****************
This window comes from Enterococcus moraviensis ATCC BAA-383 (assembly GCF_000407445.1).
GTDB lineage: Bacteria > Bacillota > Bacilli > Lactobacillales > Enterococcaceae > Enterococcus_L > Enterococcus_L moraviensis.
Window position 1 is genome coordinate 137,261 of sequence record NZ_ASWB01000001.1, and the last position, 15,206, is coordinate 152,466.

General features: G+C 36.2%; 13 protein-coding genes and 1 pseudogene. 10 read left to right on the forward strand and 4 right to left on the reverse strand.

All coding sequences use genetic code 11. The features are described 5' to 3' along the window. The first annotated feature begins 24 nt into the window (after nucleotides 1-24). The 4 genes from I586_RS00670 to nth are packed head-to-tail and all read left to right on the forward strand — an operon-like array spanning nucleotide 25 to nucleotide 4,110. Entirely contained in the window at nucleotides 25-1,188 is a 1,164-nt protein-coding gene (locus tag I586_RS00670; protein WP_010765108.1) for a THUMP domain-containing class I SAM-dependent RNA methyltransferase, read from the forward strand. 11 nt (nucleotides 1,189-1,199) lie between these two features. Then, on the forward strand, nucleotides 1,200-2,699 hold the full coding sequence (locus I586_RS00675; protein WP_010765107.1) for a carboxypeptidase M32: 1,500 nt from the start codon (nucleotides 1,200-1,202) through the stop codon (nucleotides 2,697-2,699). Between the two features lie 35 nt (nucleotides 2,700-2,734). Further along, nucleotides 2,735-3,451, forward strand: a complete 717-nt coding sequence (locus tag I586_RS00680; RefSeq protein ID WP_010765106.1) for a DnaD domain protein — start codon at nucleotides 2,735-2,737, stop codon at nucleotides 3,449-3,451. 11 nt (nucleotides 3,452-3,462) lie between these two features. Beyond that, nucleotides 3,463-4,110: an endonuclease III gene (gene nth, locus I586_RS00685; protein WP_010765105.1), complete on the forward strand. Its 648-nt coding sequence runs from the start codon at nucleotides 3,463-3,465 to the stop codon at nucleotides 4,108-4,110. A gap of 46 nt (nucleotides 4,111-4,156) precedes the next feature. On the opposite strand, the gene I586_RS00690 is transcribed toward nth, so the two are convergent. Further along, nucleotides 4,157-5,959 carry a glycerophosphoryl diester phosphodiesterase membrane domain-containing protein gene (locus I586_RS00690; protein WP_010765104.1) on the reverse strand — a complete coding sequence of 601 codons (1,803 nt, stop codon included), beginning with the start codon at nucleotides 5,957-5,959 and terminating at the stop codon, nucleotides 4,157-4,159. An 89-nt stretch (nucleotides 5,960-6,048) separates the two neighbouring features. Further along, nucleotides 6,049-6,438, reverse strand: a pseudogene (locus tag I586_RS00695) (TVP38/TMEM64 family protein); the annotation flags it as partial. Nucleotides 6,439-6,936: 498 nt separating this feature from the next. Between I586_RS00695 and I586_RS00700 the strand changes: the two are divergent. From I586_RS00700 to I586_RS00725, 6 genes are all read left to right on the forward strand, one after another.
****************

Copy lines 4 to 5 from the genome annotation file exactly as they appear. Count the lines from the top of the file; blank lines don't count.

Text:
General features: G+C 36.2%; 13 protein-coding genes and 1 pseudogene. 10 read left to right on the forward strand and 4 right to left on the reverse strand.

All coding sequences use genetic code 11. The features are described 5' to 3' along the window. The first annotated feature begins 24 nt into the window (after nucleotides 1-24). The 4 genes from I586_RS00670 to nth are packed head-to-tail and all read left to right on the forward strand — an operon-like array spanning nucleotide 25 to nucleotide 4,110. Entirely contained in the window at nucleotides 25-1,188 is a 1,164-nt protein-coding gene (locus tag I586_RS00670; protein WP_010765108.1) for a THUMP domain-containing class I SAM-dependent RNA methyltransferase, read from the forward strand. 11 nt (nucleotides 1,189-1,199) lie between these two features. Then, on the forward strand, nucleotides 1,200-2,699 hold the full coding sequence (locus I586_RS00675; protein WP_010765107.1) for a carboxypeptidase M32: 1,500 nt from the start codon (nucleotides 1,200-1,202) through the stop codon (nucleotides 2,697-2,699). Between the two features lie 35 nt (nucleotides 2,700-2,734). Further along, nucleotides 2,735-3,451, forward strand: a complete 717-nt coding sequence (locus tag I586_RS00680; RefSeq protein ID WP_010765106.1) for a DnaD domain protein — start codon at nucleotides 2,735-2,737, stop codon at nucleotides 3,449-3,451. 11 nt (nucleotides 3,452-3,462) lie between these two features. Beyond that, nucleotides 3,463-4,110: an endonuclease III gene (gene nth, locus I586_RS00685; protein WP_010765105.1), complete on the forward strand. Its 648-nt coding sequence runs from the start codon at nucleotides 3,463-3,465 to the stop codon at nucleotides 4,108-4,110. A gap of 46 nt (nucleotides 4,111-4,156) precedes the next feature. On the opposite strand, the gene I586_RS00690 is transcribed toward nth, so the two are convergent. Further along, nucleotides 4,157-5,959 carry a glycerophosphoryl diester phosphodiesterase membrane domain-containing protein gene (locus I586_RS00690; protein WP_010765104.1) on the reverse strand — a complete coding sequence of 601 codons (1,803 nt, stop codon included), beginning with the start codon at nucleotides 5,957-5,959 and terminating at the stop codon, nucleotides 4,157-4,159. An 89-nt stretch (nucleotides 5,960-6,048) separates the two neighbouring features. Further along, nucleotides 6,049-6,438, reverse strand: a pseudogene (locus tag I586_RS00695) (TVP38/TMEM64 family protein); the annotation flags it as partial. Nucleotides 6,439-6,936: 498 nt separating this feature from the next. Between I586_RS00695 and I586_RS00700 the strand changes: the two are divergent. From I586_RS00700 to I586_RS00725, 6 genes are all read left to right on the forward strand, one after another.